Andy Closkey beside his ‘65 Chevelle.

A 1/4 mile at a time

Local shop teacher heads south for international drag shoot out.

Andy Closkey’s garage is filled with motors, from the one cylinder in what will be his daughter’s junior dragster, to the V8 he’s building for a customer.

But the most important motor now is the 388 ci V8 under the hood of his white ‘65 Chevelle.

A four barrel carburateur feeds air and 100 octane race fuel into the pistons, which compresses it until the spark plugs ignite and send the power of the explosion back through the connecting rods, through the transmission, drive shaft and rear axle and into the drag radial shod wheels which claw at the drag strip to send him down the 1,320 feet at a steady 10.37 seconds.

It’s that intimacy Closkey has with his car: he built it and he drags it.

“I’ve built everything you see there, in terms of power train,” he said.

He stripped the block down, replacing the pistons with 13:1 high compression parts, and topped it off with aluminum heads and a carburetor he built himself from pieces off ebay.

He knows exactly what it’s capable of and how to get a consistent time, which is why he’s going down to the IHRA World Championships in Memphis, Oct. 11-12.

“To win that race you have to have a very consistent car – you have to be repeatable. When the car will repeat you can count on it. You dial in a time and you can count on the car to do its job. That’s probably the biggest part of it, having a good car,” he said.

“The other part is some skill, reaction time at the starting line.”

Closkey started his year in Ashcroft, his home strip as Prince George runs a very limited season. With a season full of consistent runs, he won his division, the Mod Et category which allows for a large array of modifications but does not allow any computers to aid the driver.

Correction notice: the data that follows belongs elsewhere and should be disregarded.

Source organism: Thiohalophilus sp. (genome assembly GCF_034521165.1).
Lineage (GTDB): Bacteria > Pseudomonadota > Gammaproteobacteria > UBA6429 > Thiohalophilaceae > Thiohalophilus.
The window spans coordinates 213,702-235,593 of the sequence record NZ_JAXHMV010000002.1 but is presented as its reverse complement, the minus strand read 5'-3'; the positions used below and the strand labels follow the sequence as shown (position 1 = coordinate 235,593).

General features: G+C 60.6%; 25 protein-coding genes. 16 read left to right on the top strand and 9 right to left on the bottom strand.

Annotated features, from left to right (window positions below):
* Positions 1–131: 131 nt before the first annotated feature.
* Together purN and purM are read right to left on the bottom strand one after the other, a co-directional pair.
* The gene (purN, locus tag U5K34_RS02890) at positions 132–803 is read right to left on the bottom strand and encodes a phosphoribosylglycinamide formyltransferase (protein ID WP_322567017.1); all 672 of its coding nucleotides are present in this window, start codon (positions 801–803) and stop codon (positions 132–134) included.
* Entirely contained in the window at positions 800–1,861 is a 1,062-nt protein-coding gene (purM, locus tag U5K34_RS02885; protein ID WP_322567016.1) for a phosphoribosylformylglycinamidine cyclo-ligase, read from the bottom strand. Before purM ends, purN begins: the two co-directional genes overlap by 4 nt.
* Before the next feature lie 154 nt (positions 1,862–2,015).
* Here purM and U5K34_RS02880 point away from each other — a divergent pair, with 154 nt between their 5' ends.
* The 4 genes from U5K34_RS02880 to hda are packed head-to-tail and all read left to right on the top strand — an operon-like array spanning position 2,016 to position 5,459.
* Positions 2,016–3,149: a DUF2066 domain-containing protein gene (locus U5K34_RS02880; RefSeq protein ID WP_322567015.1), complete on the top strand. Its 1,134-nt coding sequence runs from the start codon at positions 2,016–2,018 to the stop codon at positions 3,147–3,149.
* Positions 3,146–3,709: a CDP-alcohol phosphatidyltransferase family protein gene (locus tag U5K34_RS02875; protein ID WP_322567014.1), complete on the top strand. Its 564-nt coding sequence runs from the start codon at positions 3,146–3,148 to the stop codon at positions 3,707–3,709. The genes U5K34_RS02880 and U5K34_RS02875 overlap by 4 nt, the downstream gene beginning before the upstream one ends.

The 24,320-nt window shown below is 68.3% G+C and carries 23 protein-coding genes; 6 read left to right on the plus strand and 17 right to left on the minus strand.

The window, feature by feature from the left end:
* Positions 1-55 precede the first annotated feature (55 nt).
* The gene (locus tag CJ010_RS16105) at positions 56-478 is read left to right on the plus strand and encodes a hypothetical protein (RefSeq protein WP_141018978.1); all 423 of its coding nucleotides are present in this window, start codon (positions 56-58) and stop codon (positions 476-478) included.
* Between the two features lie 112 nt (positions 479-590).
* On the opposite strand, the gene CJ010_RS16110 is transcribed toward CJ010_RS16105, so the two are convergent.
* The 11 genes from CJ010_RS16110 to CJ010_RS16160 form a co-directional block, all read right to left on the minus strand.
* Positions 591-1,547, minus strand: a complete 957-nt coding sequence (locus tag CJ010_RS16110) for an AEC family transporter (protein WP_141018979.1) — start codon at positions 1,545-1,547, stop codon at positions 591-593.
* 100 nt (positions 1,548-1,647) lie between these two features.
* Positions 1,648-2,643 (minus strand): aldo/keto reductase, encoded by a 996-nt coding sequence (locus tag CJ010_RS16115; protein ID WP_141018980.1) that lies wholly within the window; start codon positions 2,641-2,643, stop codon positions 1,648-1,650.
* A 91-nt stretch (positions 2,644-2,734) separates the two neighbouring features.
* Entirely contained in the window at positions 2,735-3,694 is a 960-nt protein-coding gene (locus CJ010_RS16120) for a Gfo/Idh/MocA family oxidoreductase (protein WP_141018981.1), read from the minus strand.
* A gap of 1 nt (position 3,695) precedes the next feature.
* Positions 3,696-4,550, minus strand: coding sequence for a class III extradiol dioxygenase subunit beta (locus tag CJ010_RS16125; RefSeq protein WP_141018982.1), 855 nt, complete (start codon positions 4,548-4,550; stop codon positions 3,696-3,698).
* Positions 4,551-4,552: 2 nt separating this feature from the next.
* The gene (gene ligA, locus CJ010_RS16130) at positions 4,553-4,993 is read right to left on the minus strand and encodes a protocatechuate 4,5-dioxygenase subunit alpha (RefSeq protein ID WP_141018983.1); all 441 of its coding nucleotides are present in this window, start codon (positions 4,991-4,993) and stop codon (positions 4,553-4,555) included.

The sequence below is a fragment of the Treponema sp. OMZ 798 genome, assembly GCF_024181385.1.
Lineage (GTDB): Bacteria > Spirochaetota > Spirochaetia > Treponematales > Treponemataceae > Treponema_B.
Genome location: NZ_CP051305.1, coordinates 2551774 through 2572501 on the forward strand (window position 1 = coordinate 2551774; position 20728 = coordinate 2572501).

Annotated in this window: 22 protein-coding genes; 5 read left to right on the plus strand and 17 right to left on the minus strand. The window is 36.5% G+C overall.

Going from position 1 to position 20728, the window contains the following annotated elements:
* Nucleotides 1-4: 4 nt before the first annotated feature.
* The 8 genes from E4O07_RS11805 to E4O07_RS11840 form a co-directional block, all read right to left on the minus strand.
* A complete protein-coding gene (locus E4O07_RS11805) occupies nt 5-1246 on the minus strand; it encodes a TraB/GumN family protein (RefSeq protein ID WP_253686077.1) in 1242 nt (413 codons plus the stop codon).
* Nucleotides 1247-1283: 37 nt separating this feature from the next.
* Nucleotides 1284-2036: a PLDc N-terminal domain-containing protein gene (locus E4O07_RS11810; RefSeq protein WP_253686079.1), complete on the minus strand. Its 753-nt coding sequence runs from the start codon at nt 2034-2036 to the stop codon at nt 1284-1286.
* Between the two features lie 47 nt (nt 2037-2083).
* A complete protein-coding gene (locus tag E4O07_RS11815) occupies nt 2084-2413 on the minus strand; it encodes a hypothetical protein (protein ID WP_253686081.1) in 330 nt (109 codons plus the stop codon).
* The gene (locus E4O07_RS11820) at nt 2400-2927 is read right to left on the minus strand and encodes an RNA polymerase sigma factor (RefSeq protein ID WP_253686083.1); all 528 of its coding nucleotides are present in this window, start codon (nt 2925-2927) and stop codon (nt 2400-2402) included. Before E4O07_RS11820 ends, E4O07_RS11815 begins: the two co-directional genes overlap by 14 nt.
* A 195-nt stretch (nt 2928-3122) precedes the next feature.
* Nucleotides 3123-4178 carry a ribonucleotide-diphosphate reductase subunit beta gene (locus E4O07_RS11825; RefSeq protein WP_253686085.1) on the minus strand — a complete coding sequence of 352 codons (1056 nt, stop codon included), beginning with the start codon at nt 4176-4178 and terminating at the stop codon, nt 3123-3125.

With the win, he was invited to the regionals in Edmonton. It wasn’t his first run at regionals, but this time everything came together for him.

“This year it was a little bit of luck and on that day I was extremely focused – very, very focused and really ready for that. I had been thinking about it a lot and knew what I had to do. I felt like I was well prepared and had good people right there to support me,” he said.

The win guaranteed him a place in the IHRA Super Series final, but that’s about it. The logistics and the cash, the win garnered him $1,000 dollars towards gas for the trip which hardly dents the cost to trailer his car down.

After the race, with his head still spinning from the win, things started to come together.

“People came up and gave me some money, it was gas money for them trailering their car to the race, and said ‘here we want to help you with your trip.’ People have been coming up to me to help. It’s humbling. The support has been amazing,” he said.

He’s also seen support from friends, one of whom is trailering his car down for him, which was one of the main sticking points for Closkey. He’s a shop teacher at Correlieu, teaching students how to put together everything from lawnmowers to QARA race cars, and as such he can’t take off the time needed to trailer his car down to Memphis and back.

With that help, Closkey will jet down the Wednesday before the races, taking the red eye flight Wednesday night before the races, which begin on Friday, and arrive Thursday morning. His car should pull into town later that day.

The team’s on a pretty tight schedule, but Closkey’s biggest worry is his time away from the strip.

“By the time I get back in the car it will be almost a month and I’m driving really well right now,” he said.

“I kinda wish it was right away.”

His opponents, on the other hand, largely come from the south west and will be able to race until they have to compete.

Though he’ll have some family and friends there to help him and cheer him on, back at home he’ll have classes of Correlieu students cheering him on, hoping they’ll have a world champion driver as their shop teacher.


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